On some issues, he got it wrong. On other issues, he got it right but is misrepresented by some of his cheerleaders. And on other issues, he was right in the context of the time but circumstances have changed.
Hers is a flimsy proposition that Team Rishi could easily defeat, if only they had something substantial to put in its stead.
Have we got to the stage where it is now considered beyond the pale to employ the services of an accountant or advisor to minimise one’s tax bill?
Our new paper from the Adam Smith Institute finds there is more political space to deliver one than the politicians might imagine.
If we are to grow as a nation and pay for public services we need to encourage entrepreneurs and support businesses – not make life harder for them and kick them in the teeth.
Those earning £150,000 or more will pay just over £1,200 more a year.
The measures would signal that we are a national community, membership of which brings particular rights and also obligations. It sounds pretty Conservative to me.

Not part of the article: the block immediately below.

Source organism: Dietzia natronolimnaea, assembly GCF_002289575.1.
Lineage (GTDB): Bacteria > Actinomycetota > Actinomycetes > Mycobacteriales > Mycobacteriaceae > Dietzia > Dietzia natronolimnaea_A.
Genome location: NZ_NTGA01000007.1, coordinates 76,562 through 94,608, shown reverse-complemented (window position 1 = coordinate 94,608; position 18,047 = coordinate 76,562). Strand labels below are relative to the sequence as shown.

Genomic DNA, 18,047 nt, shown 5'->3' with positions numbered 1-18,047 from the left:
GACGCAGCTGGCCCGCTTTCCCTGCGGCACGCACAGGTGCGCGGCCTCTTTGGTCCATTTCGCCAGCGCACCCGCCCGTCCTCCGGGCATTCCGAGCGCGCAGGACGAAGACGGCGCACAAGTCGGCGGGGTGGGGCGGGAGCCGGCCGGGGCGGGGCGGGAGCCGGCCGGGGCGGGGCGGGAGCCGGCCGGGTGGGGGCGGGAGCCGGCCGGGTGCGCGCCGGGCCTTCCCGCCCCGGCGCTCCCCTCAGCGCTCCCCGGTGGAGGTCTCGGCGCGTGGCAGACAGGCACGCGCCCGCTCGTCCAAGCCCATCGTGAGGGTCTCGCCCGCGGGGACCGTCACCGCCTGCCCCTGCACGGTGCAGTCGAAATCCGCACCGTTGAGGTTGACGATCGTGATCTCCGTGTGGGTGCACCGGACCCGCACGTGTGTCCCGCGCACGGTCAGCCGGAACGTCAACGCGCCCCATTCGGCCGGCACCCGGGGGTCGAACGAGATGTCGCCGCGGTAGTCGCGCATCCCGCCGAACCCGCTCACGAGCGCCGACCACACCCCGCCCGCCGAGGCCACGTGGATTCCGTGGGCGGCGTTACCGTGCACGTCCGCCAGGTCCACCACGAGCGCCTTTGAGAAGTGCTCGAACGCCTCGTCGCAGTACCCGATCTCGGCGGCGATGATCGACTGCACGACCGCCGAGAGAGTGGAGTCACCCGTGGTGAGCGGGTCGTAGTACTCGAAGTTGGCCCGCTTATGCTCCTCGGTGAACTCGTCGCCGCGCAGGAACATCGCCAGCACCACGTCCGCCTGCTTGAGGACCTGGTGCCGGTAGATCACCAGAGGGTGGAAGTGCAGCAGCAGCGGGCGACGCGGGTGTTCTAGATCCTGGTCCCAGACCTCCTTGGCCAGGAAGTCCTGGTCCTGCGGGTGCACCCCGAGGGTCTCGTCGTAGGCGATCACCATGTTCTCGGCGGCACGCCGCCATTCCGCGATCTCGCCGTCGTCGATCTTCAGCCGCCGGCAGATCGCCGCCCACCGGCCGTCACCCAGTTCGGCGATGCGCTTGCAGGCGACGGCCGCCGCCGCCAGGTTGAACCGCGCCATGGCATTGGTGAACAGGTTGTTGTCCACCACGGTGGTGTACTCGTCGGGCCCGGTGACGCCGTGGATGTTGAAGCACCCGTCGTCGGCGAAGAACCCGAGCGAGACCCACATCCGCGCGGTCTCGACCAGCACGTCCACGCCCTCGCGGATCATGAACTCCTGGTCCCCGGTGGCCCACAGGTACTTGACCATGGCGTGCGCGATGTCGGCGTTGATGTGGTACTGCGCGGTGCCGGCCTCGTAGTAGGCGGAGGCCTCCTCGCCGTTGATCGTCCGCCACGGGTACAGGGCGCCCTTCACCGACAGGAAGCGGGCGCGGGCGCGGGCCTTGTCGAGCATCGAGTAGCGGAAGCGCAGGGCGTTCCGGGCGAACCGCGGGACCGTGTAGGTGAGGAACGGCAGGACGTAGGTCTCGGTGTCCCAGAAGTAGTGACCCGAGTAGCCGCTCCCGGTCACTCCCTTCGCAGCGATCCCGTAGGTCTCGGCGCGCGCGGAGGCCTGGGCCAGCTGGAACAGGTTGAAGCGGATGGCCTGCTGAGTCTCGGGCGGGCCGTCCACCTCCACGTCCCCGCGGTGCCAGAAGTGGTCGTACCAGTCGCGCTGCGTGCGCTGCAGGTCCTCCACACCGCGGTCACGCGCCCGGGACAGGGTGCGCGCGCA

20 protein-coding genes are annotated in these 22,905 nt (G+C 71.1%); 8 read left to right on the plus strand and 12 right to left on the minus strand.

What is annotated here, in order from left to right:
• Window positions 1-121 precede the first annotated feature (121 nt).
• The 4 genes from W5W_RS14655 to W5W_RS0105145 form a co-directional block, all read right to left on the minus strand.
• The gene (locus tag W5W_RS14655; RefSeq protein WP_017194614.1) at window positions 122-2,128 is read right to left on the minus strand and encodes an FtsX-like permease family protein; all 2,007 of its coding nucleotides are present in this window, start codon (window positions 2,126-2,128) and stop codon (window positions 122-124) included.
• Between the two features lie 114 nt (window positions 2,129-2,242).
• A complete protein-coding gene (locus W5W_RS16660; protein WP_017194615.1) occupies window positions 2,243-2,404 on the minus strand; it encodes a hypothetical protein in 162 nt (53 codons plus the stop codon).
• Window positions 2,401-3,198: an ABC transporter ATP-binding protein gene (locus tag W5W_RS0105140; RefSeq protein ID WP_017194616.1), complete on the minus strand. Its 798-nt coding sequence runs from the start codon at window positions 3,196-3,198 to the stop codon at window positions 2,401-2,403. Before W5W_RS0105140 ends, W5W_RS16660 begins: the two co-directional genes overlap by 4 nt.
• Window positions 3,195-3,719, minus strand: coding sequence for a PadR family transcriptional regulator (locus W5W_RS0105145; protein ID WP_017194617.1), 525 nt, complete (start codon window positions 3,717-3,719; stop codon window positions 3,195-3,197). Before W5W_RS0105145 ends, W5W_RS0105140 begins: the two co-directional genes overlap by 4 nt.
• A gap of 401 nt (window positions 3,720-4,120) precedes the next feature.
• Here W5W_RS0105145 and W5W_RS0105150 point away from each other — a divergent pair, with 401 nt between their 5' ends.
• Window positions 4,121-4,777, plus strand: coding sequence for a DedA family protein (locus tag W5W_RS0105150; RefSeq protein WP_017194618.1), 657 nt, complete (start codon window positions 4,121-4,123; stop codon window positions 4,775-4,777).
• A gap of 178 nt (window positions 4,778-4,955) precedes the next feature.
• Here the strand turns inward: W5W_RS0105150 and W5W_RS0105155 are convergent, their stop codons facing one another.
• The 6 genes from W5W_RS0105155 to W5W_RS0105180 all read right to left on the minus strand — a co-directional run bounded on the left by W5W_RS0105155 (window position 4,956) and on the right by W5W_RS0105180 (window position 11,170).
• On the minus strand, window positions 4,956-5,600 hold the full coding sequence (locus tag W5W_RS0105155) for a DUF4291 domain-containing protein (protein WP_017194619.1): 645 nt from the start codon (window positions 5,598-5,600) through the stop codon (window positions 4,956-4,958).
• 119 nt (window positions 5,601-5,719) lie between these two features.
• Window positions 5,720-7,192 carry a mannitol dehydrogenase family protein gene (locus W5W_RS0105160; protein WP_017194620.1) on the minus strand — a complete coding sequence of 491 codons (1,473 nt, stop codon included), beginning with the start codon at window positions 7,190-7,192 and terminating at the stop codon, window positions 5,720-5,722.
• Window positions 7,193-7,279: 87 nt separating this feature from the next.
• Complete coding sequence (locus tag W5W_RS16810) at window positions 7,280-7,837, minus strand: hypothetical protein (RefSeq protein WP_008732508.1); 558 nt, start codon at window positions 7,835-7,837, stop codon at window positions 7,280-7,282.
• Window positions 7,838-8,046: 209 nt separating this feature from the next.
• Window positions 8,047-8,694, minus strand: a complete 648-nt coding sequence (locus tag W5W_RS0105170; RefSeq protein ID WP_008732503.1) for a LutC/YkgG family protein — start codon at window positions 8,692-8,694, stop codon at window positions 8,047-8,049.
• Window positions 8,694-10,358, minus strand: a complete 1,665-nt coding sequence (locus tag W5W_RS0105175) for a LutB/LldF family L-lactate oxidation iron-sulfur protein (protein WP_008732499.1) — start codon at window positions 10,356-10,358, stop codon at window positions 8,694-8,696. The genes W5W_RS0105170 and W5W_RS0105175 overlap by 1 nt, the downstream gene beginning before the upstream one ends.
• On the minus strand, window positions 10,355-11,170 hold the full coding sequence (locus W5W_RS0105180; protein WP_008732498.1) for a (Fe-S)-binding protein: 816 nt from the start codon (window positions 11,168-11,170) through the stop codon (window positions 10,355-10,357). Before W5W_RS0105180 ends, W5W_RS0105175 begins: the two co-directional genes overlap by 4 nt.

There is a limit to what can fairly and sensibly be achieved by raising other taxes and cutting public spending – especially when it comes to pay.
What voters need is a clear case for reform in ordinary language; what they’ve been getting is a wonkish seminar.
The Business Secretary demonstrated to the Federation of Small Businesses that he will be their true friend and champion.
Britain’s high street banks might start focusing on the best possible stewardship of their clients’ dwindling funds rather than pushing their own pet political agendas.
Cutting the 45p rate puts fresh pressure on the SNP’s revenue-hostile policies; spending cuts will squeeze their budgets again.
Jeremy Hunt should be finding ways to encourage businesses to launch and grow in the United Kingdom, not squeezing them out.